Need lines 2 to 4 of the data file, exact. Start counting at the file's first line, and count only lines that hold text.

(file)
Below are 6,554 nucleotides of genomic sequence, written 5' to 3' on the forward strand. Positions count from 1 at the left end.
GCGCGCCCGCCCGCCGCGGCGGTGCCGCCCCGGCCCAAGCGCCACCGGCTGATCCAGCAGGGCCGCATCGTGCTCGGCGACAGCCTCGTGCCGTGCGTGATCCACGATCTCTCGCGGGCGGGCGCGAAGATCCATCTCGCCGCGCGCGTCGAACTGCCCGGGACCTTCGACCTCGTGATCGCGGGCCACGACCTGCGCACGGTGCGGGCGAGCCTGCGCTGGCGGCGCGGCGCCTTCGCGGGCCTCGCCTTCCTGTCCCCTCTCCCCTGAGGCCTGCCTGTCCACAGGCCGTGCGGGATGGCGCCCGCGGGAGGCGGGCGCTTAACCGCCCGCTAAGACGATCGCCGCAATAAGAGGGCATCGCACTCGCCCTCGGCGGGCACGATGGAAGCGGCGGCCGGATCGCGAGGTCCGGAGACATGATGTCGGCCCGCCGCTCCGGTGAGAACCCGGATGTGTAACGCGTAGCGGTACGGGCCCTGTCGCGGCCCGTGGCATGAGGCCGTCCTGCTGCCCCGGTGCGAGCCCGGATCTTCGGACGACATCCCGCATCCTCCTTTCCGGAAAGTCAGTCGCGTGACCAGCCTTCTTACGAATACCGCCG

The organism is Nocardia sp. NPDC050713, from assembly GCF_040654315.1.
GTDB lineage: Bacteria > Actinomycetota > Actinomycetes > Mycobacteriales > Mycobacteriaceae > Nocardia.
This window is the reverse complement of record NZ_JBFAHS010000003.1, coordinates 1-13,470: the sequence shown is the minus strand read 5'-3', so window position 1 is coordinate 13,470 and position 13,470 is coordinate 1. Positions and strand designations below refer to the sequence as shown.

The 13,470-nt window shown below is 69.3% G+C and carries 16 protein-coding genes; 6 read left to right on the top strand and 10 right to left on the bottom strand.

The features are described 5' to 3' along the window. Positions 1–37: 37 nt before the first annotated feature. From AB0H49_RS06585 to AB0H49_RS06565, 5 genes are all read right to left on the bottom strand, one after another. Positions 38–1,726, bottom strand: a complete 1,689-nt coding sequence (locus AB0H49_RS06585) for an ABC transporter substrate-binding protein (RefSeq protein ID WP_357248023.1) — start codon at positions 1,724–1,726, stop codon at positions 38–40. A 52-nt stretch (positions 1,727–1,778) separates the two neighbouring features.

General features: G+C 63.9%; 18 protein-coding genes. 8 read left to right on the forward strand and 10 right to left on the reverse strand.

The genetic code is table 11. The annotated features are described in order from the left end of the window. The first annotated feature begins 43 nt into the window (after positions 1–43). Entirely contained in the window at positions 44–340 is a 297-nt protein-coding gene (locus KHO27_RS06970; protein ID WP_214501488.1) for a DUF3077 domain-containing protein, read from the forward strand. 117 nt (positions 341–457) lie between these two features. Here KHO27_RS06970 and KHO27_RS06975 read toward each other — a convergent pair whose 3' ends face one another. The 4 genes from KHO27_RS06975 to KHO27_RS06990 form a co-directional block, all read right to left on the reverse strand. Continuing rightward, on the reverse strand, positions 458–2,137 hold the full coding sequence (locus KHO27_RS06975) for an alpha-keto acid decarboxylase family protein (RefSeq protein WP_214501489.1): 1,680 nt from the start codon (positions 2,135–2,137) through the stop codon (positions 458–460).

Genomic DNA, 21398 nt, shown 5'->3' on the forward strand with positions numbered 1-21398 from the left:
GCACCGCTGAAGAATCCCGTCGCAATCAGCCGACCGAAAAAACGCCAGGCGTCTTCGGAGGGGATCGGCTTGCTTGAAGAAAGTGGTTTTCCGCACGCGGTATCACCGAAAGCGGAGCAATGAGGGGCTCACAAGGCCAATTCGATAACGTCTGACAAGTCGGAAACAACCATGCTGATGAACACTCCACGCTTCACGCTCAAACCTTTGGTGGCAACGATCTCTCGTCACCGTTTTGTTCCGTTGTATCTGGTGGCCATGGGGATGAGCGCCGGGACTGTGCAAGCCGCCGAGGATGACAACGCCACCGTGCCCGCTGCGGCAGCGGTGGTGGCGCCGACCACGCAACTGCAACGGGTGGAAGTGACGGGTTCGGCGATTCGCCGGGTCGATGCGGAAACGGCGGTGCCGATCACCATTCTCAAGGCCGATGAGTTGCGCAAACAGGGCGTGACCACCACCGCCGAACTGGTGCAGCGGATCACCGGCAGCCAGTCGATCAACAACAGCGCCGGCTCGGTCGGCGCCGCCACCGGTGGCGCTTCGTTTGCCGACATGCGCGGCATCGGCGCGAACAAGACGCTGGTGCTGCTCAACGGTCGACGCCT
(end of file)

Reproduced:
GCGCGCCCGCCCGCCGCGGCGGTGCCGCCCCGGCCCAAGCGCCACCGGCTGATCCAGCAGGGCCGCATCGTGCTCGGCGACAGCCTCGTGCCGTGCGTGATCCACGATCTCTCGCGGGCGGGCGCGAAGATCCATCTCGCCGCGCGCGTCGAACTGCCCGGGACCTTCGACCTCGTGATCGCGGGCCACGACCTGCGCACGGTGCGGGCGAGCCTGCGCTGGCGGCGCGGCGCCTTCGCGGGCCTCGCCTTCCTGTCCCCTCTCCCCTGAGGCCTGCCTGTCCACAGGCCGTGCGGGATGGCGCCCGCGGGAGGCGGGCGCTTAACCGCCCGCTAAGACGATCGCCGCAATAAGAGGGCATCGCACTCGCCCTCGGCGGGCACGATGGAAGCGGCGGCCGGATCGCGAGGTCCGGAGACATGATGTCGGCCCGCCGCTCCGGTGAGAACCCGGATGTGTAACGCGTAGCGGTACGGGCCCTGTCGCGGCCCGTGGCATGAGGCCGTCCTGCTGCCCCGGTGCGAGCCCGGATCTTCGGACGACATCCCGCATCCTCCTTTCCGGAAAGTCAGTCGCGTGACCAGCCTTCTTACGAATACCGCCG

The organism is Nocardia sp. NPDC050713, from assembly GCF_040654315.1.
GTDB lineage: Bacteria > Actinomycetota > Actinomycetes > Mycobacteriales > Mycobacteriaceae > Nocardia.